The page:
Date of Award

Fall 1-8-2016

Degree Type


Degree Name

Master of Public Health (MPH)


Public Health

First Advisor

Dora Il'yasova, PhD

Second Advisor

Ruiyan Luo, PhD



Insulin Dynamic Measures and Weight Change


Noreen Kloc

B.S. Computer Information Technology, Purdue University

December 7, 2015

INTRODUCTION: Weight gain and obesity are risk factors for insulin resistance that can lead to type 2 diabetes and cardiovascular disease; however, there is a complicated interplay between insulin sensitivity (SI), fasting insulin, acute insulin response (AIR), and disposition index (DI) and the relationship of these dynamic measures with weight change is not well understood.

AIM: The aim of this study was to investigate the relationships between insulin dynamic measures, SI, fasting insulin, AIR, and DI, with weight change during a 5-years follow-up period in the multi-ethnic cohort of the Insulin Resistance Atherosclerosis Study (IRAS).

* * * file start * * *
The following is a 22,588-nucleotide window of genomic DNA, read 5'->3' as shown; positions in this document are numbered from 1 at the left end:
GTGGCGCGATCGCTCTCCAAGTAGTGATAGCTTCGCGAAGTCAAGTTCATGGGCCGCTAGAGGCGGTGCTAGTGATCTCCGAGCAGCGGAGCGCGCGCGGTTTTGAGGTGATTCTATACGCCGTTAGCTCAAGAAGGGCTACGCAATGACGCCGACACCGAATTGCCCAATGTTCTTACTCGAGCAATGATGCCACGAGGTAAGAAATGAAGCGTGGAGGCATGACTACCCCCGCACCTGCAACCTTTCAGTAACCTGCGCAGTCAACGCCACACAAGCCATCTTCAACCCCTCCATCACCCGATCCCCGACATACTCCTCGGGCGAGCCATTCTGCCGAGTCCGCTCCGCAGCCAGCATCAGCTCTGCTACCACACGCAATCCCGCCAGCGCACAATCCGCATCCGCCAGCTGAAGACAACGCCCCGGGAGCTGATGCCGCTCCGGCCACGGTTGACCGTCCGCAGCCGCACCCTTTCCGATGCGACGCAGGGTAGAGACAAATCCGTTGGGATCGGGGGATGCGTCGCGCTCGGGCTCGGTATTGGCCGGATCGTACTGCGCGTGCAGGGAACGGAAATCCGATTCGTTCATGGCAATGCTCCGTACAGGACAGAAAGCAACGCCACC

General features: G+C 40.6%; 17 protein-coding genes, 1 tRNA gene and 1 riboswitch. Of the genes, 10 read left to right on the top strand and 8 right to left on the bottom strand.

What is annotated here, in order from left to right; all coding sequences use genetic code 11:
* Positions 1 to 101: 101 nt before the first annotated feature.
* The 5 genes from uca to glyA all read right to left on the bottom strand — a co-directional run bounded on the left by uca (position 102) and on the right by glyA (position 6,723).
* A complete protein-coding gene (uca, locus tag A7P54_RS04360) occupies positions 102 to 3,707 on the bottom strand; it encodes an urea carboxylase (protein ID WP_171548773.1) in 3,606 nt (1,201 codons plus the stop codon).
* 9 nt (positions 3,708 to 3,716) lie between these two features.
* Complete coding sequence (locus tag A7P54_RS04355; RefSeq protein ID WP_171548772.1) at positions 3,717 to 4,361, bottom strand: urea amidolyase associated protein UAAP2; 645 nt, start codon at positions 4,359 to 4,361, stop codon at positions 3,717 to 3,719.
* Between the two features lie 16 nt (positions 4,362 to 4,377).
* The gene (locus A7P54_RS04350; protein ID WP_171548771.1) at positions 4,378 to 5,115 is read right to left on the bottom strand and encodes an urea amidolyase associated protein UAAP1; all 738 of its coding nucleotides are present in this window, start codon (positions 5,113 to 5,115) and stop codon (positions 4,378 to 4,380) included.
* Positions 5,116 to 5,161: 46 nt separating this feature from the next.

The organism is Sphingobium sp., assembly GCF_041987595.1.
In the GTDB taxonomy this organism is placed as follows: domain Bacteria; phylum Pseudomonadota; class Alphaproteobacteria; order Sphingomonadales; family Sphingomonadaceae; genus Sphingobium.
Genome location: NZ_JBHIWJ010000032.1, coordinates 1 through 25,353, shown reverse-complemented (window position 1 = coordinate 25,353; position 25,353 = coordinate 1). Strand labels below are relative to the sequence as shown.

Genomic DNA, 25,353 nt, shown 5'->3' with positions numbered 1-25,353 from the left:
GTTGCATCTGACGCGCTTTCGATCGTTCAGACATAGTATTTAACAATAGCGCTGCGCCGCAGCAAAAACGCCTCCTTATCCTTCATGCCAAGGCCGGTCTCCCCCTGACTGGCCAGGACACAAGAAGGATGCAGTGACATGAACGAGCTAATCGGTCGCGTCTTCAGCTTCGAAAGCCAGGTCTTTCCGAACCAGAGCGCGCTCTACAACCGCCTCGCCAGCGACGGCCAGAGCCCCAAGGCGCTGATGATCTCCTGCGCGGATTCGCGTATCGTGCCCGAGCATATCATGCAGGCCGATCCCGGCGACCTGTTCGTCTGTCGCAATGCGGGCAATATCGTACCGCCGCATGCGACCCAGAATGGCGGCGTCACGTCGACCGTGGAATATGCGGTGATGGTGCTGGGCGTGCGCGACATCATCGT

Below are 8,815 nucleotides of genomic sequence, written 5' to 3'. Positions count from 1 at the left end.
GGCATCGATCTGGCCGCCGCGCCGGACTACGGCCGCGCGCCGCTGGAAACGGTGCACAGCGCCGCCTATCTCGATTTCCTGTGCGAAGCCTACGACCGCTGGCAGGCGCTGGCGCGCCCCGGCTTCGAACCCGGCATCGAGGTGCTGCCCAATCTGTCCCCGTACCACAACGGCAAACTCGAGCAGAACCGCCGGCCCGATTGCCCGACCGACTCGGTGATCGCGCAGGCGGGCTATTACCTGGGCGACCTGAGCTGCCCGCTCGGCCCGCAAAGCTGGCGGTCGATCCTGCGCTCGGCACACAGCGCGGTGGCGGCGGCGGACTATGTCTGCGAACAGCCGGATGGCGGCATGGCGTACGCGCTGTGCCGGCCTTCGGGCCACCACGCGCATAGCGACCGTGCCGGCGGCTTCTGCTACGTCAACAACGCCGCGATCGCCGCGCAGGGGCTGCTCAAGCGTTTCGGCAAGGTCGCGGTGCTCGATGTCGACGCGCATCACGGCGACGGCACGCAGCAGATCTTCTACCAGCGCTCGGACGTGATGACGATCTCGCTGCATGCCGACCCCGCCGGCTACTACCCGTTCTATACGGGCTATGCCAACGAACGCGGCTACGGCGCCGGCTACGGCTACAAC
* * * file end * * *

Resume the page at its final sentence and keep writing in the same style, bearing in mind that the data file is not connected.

METHODS: Data on 879 men and women of Hispanic, non-Hispanic White, and African-American race/ethnicity aged 40-69 years were obtained at baseline (1992-1994) and at 5 year follow-up. Crude associations between the insulin dynamic measures and weight change were evaluated using Kruskal-Wallis test and the relationships between log-transformed insulin-related variables were examined using Spearman rank-order analysis. Multivariate regression models evaluated associations of interest adjusted for age, sex, ethnicity, and diabetes status in a time-dependent manner using mixed models.

RESULTS: Insulin sensitivity SI inversely coevolves with weight, i.e. greater weight is predicted by lower SI at any time point. To answer the question whether SI is the cause or a consequence of weight change, we examined the associations with the baseline values and a change in SI. In this model, both the baseline SI and change in SI were inversely correlated with weight gain. A similar approach showed that baseline values and change in fasting insulin were directly associated with weight gain. Weight change over time was associated with AIR, i.e. increases in AIR and greater AIR at baseline predicted weight gain. We did not find strong relationships between DI and weight change.

DISCUSSION: These results suggest that insulin sensitivity and insulin secretion can modulate weight in a non-diabetic population.